Diandra Leslie-Pelecky is a professor of physics at the University of Texas-Dallas. Along with her husband and fellow physicist, Robert Hilborn, they wrote a book called “The Physics of Nascar” in which they break down many of the elements that are at the heart of the sport, like aerodynamics, tire compounds and structural steel. Almost every decision made in the sport, they say, is made for one of two reasons—speed or safety. I was reminded recently of one particular part of the book:

“A race car going 180 mph has 16 times the motion energy of the same car going 45 mph,” they wrote. “If you used the motion energy of a racecar at 180 mph to shoot a 150-pound person from a cannon, that person would travel almost five miles straight up.”

The reason I thought of this passage was because of what happened 10 years ago this weekend: Dale Earnhardt Sr. was killed on the last lap of the Daytona 500.

Michael Waltrip, Dale Earnhardt Jr. and Dale Sr. led a pack of cars around the two-and-a-half-mile track at 190 mph. What was interesting to me was that even though he continued to drive for Richard Childress Racing, he started his own race team, Dale Earnhardt Inc., and the two cars that were in front of him—the ones driven by Waltrip and Dale Jr.—were his.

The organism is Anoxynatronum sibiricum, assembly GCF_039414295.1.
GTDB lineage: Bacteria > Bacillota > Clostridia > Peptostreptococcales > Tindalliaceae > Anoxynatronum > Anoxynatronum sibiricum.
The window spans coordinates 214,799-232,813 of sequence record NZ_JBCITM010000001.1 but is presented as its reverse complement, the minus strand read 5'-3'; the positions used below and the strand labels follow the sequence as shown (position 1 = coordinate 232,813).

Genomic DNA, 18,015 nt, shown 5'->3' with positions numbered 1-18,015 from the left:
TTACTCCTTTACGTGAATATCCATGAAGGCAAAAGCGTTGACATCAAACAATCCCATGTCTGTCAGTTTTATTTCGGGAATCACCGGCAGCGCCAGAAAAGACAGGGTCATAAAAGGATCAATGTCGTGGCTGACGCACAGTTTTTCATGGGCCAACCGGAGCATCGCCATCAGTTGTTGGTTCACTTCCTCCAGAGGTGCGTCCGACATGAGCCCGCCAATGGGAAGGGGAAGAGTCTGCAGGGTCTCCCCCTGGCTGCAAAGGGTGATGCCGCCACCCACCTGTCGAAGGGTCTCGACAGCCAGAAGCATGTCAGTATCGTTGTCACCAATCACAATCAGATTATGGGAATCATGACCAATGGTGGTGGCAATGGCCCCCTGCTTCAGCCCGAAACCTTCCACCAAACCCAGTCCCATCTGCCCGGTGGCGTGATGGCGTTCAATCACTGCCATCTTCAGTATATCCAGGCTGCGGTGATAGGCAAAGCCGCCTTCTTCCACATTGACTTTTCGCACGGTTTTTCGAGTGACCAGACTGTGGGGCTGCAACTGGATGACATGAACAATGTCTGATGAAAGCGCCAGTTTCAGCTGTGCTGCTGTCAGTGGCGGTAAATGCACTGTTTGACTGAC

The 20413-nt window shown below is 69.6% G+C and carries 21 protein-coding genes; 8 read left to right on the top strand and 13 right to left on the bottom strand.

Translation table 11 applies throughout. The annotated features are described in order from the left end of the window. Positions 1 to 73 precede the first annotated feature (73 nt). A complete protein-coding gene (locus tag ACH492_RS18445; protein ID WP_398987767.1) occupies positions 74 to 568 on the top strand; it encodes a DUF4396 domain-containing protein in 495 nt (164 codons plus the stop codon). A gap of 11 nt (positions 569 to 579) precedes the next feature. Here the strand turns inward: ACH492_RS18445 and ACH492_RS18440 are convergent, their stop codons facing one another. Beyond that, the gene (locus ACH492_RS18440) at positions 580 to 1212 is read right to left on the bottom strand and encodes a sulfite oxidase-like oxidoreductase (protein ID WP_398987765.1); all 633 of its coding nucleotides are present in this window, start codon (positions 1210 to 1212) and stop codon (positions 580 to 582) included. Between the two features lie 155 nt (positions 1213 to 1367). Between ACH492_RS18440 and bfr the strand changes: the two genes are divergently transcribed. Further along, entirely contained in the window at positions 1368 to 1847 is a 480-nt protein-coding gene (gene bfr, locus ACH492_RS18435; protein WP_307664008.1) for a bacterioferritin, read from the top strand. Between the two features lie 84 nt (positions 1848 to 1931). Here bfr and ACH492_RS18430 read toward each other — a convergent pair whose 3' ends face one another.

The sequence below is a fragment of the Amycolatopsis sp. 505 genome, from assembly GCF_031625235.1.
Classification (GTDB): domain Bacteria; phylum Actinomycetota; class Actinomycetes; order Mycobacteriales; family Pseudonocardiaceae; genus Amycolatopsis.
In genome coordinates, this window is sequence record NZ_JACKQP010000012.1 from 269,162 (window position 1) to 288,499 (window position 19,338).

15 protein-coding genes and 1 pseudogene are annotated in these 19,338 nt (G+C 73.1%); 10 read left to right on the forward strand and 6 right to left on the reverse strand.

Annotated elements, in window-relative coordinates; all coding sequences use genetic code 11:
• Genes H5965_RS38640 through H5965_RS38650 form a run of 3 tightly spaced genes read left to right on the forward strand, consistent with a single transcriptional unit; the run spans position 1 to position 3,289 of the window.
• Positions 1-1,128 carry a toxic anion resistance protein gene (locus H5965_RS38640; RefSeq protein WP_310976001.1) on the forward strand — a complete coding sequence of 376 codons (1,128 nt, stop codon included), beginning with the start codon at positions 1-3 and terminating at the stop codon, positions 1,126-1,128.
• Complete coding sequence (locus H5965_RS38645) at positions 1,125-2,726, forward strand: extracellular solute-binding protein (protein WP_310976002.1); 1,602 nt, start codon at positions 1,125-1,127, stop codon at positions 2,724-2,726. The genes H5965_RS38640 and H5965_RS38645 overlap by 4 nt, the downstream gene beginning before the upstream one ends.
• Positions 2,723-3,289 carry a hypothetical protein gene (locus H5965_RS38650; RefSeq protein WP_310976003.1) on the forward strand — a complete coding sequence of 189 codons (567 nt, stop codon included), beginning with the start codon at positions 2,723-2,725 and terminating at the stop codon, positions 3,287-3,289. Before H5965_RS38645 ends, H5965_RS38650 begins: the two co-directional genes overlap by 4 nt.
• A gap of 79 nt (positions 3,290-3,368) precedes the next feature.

“He can’t lose,” I remember thinking. “He’s going to take the first three spots—two as an owner and one as a driver.”

When it became evident that the car he was driving couldn’t catch the cars he built, he went into owner’s mode—and father mode, in the case of Dale Jr.—and decided to do what he could to protect their lead. He tried to block the cars behind him and, instead, got clipped and turned. Suddenly, the 190 mph of motion energy he had pointed down the track was now pointed straight into a concrete wall.


I had to be somewhere as soon as the race ended, so I turned off the TV and ran out the door right after Waltrip took the checkered flag. The last thing I heard was Darrell Waltrip, who was broadcasting the race, say, “I just hope Dale’s OK. He’s all right, isn’t he?”